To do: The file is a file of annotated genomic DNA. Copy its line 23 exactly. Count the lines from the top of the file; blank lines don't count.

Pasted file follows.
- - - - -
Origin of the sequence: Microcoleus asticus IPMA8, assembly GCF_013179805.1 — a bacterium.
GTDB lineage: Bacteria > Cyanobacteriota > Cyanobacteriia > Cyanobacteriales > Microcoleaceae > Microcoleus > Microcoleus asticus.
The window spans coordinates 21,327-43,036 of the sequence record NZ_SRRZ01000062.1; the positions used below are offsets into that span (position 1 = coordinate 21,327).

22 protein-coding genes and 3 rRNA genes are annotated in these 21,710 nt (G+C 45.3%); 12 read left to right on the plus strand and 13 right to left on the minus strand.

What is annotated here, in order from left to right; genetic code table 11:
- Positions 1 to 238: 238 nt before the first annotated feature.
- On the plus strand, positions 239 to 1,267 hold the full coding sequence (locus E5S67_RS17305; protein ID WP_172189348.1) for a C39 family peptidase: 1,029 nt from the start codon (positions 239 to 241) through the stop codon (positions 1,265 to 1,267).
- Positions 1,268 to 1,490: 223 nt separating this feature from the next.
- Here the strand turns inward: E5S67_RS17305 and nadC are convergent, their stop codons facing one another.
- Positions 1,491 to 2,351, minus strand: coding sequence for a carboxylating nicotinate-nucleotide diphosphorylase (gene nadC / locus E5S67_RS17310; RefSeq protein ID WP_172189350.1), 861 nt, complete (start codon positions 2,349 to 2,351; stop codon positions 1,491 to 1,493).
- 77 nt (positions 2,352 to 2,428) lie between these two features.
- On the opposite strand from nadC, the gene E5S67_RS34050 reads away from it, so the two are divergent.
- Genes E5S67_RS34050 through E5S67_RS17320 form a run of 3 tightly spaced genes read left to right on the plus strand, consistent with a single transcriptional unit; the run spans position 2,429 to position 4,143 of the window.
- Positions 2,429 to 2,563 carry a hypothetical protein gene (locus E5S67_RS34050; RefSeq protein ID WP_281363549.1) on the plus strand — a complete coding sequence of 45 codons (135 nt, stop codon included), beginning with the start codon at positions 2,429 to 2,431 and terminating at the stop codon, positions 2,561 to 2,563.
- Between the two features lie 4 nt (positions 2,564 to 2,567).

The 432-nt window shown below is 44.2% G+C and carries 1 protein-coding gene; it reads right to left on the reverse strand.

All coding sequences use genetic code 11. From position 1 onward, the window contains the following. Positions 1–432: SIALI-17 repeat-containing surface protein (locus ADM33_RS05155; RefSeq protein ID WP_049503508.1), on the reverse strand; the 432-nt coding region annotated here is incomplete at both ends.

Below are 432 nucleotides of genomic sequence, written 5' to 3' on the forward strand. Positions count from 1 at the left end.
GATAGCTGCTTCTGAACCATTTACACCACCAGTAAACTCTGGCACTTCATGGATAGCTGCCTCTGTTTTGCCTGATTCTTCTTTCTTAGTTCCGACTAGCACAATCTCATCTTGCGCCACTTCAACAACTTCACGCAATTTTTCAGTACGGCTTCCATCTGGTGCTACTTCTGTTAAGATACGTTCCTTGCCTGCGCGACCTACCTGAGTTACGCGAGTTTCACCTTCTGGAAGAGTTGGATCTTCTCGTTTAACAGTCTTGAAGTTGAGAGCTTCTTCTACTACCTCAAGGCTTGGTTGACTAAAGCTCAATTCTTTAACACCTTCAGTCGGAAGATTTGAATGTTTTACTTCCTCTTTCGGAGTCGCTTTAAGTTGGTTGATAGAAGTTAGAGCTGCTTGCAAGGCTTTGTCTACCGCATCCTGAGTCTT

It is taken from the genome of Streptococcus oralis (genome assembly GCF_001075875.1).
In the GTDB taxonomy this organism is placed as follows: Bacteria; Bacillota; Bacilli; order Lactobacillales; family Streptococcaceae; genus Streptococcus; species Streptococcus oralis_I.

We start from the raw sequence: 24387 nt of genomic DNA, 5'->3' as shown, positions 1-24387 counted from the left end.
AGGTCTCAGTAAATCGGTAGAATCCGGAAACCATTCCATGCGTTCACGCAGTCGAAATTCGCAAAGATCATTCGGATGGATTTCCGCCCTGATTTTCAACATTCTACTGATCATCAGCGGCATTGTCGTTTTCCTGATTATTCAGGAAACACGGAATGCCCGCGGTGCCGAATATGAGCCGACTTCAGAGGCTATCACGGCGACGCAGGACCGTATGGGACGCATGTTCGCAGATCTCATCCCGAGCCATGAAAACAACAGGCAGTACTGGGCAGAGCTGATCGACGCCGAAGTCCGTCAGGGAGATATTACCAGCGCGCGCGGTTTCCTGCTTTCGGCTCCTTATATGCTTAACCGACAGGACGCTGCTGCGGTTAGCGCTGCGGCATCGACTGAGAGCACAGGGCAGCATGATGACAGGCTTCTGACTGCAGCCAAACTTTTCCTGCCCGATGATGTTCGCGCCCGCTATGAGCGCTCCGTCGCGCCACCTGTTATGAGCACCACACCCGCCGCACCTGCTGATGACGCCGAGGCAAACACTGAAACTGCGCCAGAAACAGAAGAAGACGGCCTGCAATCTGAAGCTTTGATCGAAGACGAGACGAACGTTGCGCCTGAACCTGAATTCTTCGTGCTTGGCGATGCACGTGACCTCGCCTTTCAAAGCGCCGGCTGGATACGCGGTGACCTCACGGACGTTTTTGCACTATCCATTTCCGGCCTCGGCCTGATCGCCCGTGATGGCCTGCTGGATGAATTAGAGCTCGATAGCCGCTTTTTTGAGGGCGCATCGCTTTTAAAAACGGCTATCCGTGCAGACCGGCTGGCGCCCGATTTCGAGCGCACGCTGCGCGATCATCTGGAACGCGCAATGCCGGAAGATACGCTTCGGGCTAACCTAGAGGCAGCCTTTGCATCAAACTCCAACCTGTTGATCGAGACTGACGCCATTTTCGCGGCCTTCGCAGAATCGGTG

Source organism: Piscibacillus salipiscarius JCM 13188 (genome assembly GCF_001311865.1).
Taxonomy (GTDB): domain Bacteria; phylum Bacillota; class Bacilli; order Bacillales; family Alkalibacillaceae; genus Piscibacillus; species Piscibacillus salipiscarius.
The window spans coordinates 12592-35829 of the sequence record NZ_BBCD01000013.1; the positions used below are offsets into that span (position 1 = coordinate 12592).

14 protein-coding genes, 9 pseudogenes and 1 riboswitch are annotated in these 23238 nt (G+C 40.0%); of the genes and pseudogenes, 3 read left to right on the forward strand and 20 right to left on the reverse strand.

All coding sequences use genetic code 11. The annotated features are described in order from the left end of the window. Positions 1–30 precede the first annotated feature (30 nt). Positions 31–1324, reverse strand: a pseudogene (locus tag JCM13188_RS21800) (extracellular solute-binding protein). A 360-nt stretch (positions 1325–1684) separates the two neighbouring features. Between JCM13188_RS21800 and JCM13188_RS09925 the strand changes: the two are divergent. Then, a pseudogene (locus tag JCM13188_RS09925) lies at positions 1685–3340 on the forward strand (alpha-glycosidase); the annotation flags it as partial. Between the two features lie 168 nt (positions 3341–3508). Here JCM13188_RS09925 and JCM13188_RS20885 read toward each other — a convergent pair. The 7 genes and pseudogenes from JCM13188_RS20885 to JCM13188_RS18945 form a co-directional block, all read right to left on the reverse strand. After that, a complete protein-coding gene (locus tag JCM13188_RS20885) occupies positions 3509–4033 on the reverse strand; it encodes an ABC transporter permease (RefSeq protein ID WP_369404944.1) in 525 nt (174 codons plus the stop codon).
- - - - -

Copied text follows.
AGGTCTCAGTAAATCGGTAGAATCCGGAAACCATTCCATGCGTTCACGCAGTCGAAATTCGCAAAGATCATTCGGATGGATTTCCGCCCTGATTTTCAACATTCTACTGATCATCAGCGGCATTGTCGTTTTCCTGATTATTCAGGAAACACGGAATGCCCGCGGTGCCGAATATGAGCCGACTTCAGAGGCTATCACGGCGACGCAGGACCGTATGGGACGCATGTTCGCAGATCTCATCCCGAGCCATGAAAACAACAGGCAGTACTGGGCAGAGCTGATCGACGCCGAAGTCCGTCAGGGAGATATTACCAGCGCGCGCGGTTTCCTGCTTTCGGCTCCTTATATGCTTAACCGACAGGACGCTGCTGCGGTTAGCGCTGCGGCATCGACTGAGAGCACAGGGCAGCATGATGACAGGCTTCTGACTGCAGCCAAACTTTTCCTGCCCGATGATGTTCGCGCCCGCTATGAGCGCTCCGTCGCGCCACCTGTTATGAGCACCACACCCGCCGCACCTGCTGATGACGCCGAGGCAAACACTGAAACTGCGCCAGAAACAGAAGAAGACGGCCTGCAATCTGAAGCTTTGATCGAAGACGAGACGAACGTTGCGCCTGAACCTGAATTCTTCGTGCTTGGCGATGCACGTGACCTCGCCTTTCAAAGCGCCGGCTGGATACGCGGTGACCTCACGGACGTTTTTGCACTATCCATTTCCGGCCTCGGCCTGATCGCCCGTGATGGCCTGCTGGATGAATTAGAGCTCGATAGCCGCTTTTTTGAGGGCGCATCGCTTTTAAAAACGGCTATCCGTGCAGACCGGCTGGCGCCCGATTTCGAGCGCACGCTGCGCGATCATCTGGAACGCGCAATGCCGGAAGATACGCTTCGGGCTAACCTAGAGGCAGCCTTTGCATCAAACTCCAACCTGTTGATCGAGACTGACGCCATTTTCGCGGCCTTCGCAGAATCGGTG